Kvyat needed a single lap

        thats double the distance VER needed.

        1. @ erkje
          Not the point I was trying to make. My point is that Verstappen (like Vettel and Bottas) had a car at his disposal that was inherently a second per lap faster than Stroll’s. Kvyat … didn’t.
          Think about it this way: If you wanted to embarrass Bottas (which is what @carbon_fibre was getting at), would you rather tell him “It took Verstappen just half a lap and Vettel just two laps to pass Stroll”, or would you tell him “It took Kvyat just one lap to pass Stroll, in a Toro Rosso“. Methinks that, unless one were really, really preoccupied with making it absolutely clear that Verstappen is teh greatest driver, that bit about Kvyat is a much better choice.

        2. @ erikje
          Also, I checked the replay, because I couldn’t shake the feeling you were comparing apples and oranges. I said “a single lap”, because I looked at the lap chart and saw that Kvyat was within striking distance of Stroll on lap 50, and ahead of Stroll on lap 51. That “single lap” was just the smallest unit of granularity of the source I used.
          The side-by-side comparison of Verstappen’s and Kvyat’s overtakes, however, tells a different story:
          – Verstappen caught Stroll on the approach to Sachs curve (time stamp 1:34:47 of the replay) and overtook him almost immediately after activating his DRS on the “Parabolika” section (time stamp 1:35:32) => 45 seconds to complete the pass
          – Kvyat caught Stroll in turn 10 (the quick right-hander leading out of the Mercedes section; time stamp 1:38:43) and overtook him shortly after the DRS activation point (time stamp 1:39:34) => 51 seconds to complete the pass
          In other words: Kvyat didn’t take “double the distance VER needed”, but nearly 13% more. I’m inclined to say that this difference is negligible. Kvyat did catch Stroll a little bit earlier than Verstappen, but seeing as there was not a single overtaking spot between where he caught him and the Parabolika, he effectively needed half a lap, just like Verstappen. But in a Toro Rosso. See, Valtteri? It’s not rocket science …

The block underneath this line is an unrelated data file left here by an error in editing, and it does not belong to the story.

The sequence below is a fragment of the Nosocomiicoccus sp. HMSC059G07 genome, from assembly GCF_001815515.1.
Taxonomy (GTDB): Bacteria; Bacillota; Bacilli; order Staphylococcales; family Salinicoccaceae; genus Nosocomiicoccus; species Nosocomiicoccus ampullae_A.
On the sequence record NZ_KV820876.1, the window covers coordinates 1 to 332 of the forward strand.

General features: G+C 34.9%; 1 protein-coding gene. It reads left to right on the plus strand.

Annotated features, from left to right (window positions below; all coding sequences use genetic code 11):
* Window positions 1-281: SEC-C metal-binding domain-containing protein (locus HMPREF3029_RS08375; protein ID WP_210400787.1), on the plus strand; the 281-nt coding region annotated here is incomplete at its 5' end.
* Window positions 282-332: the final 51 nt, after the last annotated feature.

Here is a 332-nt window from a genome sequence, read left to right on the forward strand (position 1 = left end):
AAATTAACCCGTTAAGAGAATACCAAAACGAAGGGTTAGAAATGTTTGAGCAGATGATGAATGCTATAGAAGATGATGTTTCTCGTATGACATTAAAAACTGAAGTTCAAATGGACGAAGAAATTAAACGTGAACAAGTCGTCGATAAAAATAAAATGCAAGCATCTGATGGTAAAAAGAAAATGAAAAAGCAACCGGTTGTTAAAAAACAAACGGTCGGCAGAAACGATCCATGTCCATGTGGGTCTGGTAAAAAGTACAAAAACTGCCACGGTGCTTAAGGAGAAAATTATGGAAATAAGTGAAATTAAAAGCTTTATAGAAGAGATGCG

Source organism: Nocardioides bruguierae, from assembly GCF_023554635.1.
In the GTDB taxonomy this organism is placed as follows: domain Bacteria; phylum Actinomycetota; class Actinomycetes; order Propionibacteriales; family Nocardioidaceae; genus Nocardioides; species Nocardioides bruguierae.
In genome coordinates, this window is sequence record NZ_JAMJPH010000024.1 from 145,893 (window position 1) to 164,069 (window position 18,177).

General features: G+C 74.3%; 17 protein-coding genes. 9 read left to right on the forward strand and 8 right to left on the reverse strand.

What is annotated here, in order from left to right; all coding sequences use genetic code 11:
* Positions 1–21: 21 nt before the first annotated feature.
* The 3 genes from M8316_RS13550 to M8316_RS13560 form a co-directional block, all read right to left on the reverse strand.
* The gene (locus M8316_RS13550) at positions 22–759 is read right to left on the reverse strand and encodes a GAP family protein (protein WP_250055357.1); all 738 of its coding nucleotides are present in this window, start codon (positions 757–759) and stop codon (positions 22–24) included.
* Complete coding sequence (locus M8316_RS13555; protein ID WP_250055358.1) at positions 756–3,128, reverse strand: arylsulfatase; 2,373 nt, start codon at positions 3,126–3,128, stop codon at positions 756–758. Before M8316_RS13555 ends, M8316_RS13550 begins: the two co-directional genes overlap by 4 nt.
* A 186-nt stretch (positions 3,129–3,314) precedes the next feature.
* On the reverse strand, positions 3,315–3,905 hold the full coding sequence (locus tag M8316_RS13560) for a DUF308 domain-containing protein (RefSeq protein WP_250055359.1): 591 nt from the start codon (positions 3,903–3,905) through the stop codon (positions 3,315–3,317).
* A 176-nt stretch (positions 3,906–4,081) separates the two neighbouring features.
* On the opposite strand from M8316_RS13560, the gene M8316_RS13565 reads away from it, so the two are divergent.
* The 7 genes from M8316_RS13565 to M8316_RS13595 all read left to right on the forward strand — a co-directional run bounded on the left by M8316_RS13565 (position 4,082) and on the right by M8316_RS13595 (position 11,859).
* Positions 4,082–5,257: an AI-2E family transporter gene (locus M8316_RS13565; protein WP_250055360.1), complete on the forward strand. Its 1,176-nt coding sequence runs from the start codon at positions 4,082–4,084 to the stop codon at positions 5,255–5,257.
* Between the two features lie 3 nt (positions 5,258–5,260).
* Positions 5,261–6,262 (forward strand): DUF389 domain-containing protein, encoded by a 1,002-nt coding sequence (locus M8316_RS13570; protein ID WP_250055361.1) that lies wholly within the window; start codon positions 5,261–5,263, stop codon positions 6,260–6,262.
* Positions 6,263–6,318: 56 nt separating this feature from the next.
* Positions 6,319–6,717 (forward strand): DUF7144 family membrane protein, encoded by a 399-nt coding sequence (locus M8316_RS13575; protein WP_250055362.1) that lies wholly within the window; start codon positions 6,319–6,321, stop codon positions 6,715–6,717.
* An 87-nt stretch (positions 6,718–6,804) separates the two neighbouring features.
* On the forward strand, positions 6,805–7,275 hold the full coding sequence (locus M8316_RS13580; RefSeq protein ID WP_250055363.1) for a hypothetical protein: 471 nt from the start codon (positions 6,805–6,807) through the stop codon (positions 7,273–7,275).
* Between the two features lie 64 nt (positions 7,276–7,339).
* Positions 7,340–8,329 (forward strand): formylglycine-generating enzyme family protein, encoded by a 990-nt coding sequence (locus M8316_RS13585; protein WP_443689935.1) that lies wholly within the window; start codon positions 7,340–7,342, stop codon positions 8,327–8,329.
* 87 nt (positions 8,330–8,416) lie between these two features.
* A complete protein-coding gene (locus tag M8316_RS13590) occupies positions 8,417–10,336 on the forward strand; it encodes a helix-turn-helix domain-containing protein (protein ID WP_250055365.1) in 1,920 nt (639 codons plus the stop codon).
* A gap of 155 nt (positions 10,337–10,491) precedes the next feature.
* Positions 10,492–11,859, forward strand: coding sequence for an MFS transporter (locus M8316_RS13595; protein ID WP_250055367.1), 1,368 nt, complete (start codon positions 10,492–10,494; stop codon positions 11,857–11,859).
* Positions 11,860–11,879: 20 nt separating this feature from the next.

2. And he was close to half a second off Hamilton in qualifying. Incredibly good lap from Hamilton or not, that’s wayyy too much if he ever wants to be WDC. iirc (but this may be wrong), whenever Hamilton did a great lap against Rosberg, there was never really that much of a gap – may 1-2 tenths.

    3. Ben Rowe (@thegianthogweed)
      31st July 2019, 17:51

      i feel some don’t realise that this race, an overtake on the same tyres a lot of the time sort of required a mistake from the driver ahead in these conditions. Either that or you have a different compound that suits the conditons better. I’m pretty sure Stroll admited to a mistake that let Kvyat by so soon. When Bottas was behind Stroll, he was driving perfectly and didn’t create an opertunity for Bottas to pass. On these tyres, going off line can cause big issues as hamilton and Bottas (and loads of others) found out. If a driver makes a mistake, they loose speed and the other driver can gain from that and that was the main time drivers managed to overtake really. If people critisize Bottas for not finding a way by Stroll, then look at hamilton. he couldn’t get by Grosjean. And very likely had the same issue as Bottas. They likely both will have had to wait for an error from the driver ahead. I do think the mercedes seems to struggle behind other cars a lot of the time more so then Red Bull and Ferrari. It is rare to see Hamilton struggle, but he really did this race and until Bottas crashed, his race actually looked far worse than Bottas overall. He ended up having 6 stops and I think at least 2 were because of damage he caused.

      Regarding Verstappen and Vettel overtaking Bottas, that didn’t happen. Verstappen could not get by Bottas to begin with. Bottas shoud have beaten Verstappen in qualifying, but in the race and the wet, I think Red Bull had an advantage over mercedes. Despite being quicker, he couldn’t get past. As I said before, I think it was just because overtaking was to difficult without the driver ahead making an error, which Bottas didn’t really for the majority of the race. Verstappen got ahead due to strategy and good thinking by Red Bull. He didn’t overtake Bottas on track. And Vettel also didn’t as he was behind the whole time Bottas was in the race.